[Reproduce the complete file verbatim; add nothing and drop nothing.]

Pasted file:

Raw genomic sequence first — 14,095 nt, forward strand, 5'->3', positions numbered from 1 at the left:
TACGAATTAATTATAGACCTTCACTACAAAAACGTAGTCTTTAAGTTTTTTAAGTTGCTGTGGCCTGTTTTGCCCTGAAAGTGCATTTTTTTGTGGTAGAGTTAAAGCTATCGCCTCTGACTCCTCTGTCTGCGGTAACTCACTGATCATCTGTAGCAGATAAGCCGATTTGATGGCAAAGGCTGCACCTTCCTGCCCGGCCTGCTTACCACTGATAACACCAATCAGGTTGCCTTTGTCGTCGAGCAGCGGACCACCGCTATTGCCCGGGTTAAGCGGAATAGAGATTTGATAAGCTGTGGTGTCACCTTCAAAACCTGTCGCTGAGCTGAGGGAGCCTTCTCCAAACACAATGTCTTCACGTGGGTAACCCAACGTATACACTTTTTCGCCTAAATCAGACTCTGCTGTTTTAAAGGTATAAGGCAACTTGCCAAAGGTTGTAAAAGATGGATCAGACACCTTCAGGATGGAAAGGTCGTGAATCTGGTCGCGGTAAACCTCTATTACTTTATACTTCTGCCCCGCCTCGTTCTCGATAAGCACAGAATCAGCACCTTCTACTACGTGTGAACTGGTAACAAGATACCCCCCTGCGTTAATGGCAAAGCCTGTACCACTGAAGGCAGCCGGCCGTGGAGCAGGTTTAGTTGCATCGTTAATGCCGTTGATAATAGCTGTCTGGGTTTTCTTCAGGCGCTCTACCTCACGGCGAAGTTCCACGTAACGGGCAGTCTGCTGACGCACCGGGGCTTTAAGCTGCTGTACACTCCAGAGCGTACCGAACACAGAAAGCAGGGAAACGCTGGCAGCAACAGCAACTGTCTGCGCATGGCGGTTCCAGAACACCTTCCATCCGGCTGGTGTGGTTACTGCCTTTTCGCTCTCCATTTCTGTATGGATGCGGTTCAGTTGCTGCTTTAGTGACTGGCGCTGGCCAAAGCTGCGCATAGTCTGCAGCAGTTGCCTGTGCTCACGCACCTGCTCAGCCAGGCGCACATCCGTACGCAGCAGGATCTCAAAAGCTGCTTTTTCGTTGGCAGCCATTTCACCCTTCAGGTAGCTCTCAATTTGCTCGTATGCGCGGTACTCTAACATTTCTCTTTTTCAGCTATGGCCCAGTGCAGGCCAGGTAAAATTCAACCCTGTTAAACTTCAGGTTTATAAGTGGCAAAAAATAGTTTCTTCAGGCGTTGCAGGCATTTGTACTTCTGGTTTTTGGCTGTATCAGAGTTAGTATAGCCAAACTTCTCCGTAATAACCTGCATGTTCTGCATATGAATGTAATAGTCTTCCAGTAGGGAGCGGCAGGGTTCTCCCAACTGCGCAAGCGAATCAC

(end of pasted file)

Raw genomic sequence first — 14,095 nt, forward strand, 5'->3', positions numbered from 1 at the left:
TACGAATTAATTATAGACCTTCACTACAAAAACGTAGTCTTTAAGTTTTTTAAGTTGCTGTGGCCTGTTTTGCCCTGAAAGTGCATTTTTTTGTGGTAGAGTTAAAGCTATCGCCTCTGACTCCTCTGTCTGCGGTAACTCACTGATCATCTGTAGCAGATAAGCCGATTTGATGGCAAAGGCTGCACCTTCCTGCCCGGCCTGCTTACCACTGATAACACCAATCAGGTTGCCTTTGTCGTCGAGCAGCGGACCACCGCTATTGCCCGGGTTAAGCGGAATAGAGATTTGATAAGCTGTGGTGTCACCTTCAAAACCTGTCGCTGAGCTGAGGGAGCCTTCTCCAAACACAATGTCTTCACGTGGGTAACCCAACGTATACACTTTTTCGCCTAAATCAGACTCTGCTGTTTTAAAGGTATAAGGCAACTTGCCAAAGGTTGTAAAAGATGGATCAGACACCTTCAGGATGGAAAGGTCGTGAATCTGGTCGCGGTAAACCTCTATTACTTTATACTTCTGCCCCGCCTCGTTCTCGATAAGCACAGAATCAGCACCTTCTACTACGTGTGAACTGGTAACAAGATACCCCCCTGCGTTAATGGCAAAGCCTGTACCACTGAAGGCAGCCGGCCGTGGAGCAGGTTTAGTTGCATCGTTAATGCCGTTGATAATAGCTGTCTGGGTTTTCTTCAGGCGCTCTACCTCACGGCGAAGTTCCACGTAACGGGCAGTCTGCTGACGCACCGGGGCTTTAAGCTGCTGTACACTCCAGAGCGTACCGAACACAGAAAGCAGGGAAACGCTGGCAGCAACAGCAACTGTCTGCGCATGGCGGTTCCAGAACACCTTCCATCCGGCTGGTGTGGTTACTGCCTTTTCGCTCTCCATTTCTGTATGGATGCGGTTCAGTTGCTGCTTTAGTGACTGGCGCTGGCCAAAGCTGCGCATAGTCTGCAGCAGTTGCCTGTGCTCACGCACCTGCTCAGCCAGGCGCACATCCGTACGCAGCAGGATCTCAAAAGCTGCTTTTTCGTTGGCAGCCATTTCACCCTTCAGGTAGCTCTCAATTTGCTCGTATGCGCGGTACTCTAACATTTCTCTTTTTCAGCTATGGCCCAGTGCAGGCCAGGTAAAATTCAACCCTGTTAAACTTCAGGTTTATAAGTGGCAAAAAATAGTTTCTTCAGGCGTTGCAGGCATTTGTACTTCTGGTTTTTGGCTGTATCAGAGTTAGTATAGCCAAACTTCTCCGTAATAACCTGCATGTTCTGCATATGAATGTAATAGTCTTCCAGTAGGGAGCGGCAGGGTTCTCCCAACTGCGCAAGCGAATCAC